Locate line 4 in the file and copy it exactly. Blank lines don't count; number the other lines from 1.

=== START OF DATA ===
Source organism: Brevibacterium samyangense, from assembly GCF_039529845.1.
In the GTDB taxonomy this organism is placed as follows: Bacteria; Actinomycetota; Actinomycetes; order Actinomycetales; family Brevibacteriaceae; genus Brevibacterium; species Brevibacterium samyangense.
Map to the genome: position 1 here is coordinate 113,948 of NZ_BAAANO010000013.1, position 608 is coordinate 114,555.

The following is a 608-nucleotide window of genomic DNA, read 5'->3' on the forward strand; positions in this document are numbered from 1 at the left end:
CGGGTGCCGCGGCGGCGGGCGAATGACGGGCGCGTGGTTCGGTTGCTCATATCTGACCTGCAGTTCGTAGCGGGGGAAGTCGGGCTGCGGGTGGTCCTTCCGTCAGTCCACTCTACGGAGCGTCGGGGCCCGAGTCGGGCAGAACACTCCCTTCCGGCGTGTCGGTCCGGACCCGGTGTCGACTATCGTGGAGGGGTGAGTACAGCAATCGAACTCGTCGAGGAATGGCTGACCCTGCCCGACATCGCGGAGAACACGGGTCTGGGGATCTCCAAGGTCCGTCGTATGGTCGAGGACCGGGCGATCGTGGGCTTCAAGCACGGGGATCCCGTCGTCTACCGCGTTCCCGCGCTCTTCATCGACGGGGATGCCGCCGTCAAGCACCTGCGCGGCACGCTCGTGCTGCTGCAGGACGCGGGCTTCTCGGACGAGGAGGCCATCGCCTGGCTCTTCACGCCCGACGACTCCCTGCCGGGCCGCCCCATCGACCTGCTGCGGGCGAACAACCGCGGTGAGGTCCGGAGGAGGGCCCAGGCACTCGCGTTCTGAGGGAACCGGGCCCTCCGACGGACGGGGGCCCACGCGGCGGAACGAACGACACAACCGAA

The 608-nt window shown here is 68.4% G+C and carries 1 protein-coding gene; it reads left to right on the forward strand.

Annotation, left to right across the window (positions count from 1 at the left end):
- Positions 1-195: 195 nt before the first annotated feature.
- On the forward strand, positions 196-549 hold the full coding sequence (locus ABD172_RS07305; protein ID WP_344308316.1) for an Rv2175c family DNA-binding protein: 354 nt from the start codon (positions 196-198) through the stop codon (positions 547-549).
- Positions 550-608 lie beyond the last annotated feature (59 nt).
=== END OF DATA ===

The following is a 608-nucleotide window of genomic DNA, read 5'->3' on the forward strand; positions in this document are numbered from 1 at the left end: